Frozen shoulder is a painful restriction of shoulder movement. It affects 11 to 30% of people with diabetes, as opposed to 2 to 10% of people who dont have diabetes. Frozen shoulder is also known as adhesive capsulitis, shoulder periarthritis, or obliterative bursitis. The capsule of a shoulder joint includes the ligaments that attach the shoulder bones to each other. When inflammation occurs within the capsule, the shoulder bones are unable to freely move within the joint.
The main symptom of frozen shoulder is pain and, as result, stiffness sets in. Over time and/or with treatment, mobility can slowly return. Treatment often includes non-steroidal anti-inflammatory medications (NSAIDs), steroid injections, and physical therapy. People with diabetes who are treated with steroid injections may experience increased blood sugar levels over 24 to 48 hours after receiving the injection.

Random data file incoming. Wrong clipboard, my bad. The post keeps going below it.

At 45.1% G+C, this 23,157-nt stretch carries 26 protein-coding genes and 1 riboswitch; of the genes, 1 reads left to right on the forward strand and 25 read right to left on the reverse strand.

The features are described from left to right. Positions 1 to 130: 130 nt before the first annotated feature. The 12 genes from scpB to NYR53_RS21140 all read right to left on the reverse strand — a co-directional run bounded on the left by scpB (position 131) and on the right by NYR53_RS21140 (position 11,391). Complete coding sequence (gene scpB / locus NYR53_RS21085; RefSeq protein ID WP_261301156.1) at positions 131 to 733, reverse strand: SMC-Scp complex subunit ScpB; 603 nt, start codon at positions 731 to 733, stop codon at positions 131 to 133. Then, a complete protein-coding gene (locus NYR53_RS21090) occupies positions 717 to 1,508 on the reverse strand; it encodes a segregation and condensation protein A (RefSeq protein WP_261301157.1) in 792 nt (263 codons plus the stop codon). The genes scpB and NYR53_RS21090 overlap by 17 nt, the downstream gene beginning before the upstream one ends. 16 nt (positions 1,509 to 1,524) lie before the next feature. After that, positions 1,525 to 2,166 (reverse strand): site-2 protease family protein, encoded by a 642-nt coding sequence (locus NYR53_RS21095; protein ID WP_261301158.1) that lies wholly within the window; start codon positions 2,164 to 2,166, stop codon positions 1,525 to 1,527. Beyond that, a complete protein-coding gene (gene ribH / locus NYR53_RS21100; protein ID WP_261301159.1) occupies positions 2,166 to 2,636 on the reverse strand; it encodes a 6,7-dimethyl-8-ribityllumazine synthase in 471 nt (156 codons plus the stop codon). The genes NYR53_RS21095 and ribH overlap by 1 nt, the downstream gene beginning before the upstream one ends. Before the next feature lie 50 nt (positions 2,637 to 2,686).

In people without diabetes, frozen shoulder can present itself about the age of 50. For people with diabetes, this condition can occur in those as young as 40, sometimes younger. While frozen shoulder is usually less painful for those who are afflicted at a younger age, treatment may not be as effective and the condition may last a longer time. Tight control over blood sugar levels helps in the prevention of frozen shoulder.
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So there is a nasty, nasty stomach bug circulating in this neck of the woods, right alongside a resurgence of the flu. The Emergency Room at my work is overrun and on diversion (which never, ever happens here). Four of the people on our eight person team here have already gone down with the nastiness. Throwing up. The runs. Severe cramping and stomach rolling. Dizziness. Horrible headaches and fever. Sounds fun, yeah? When I think of how those kinds...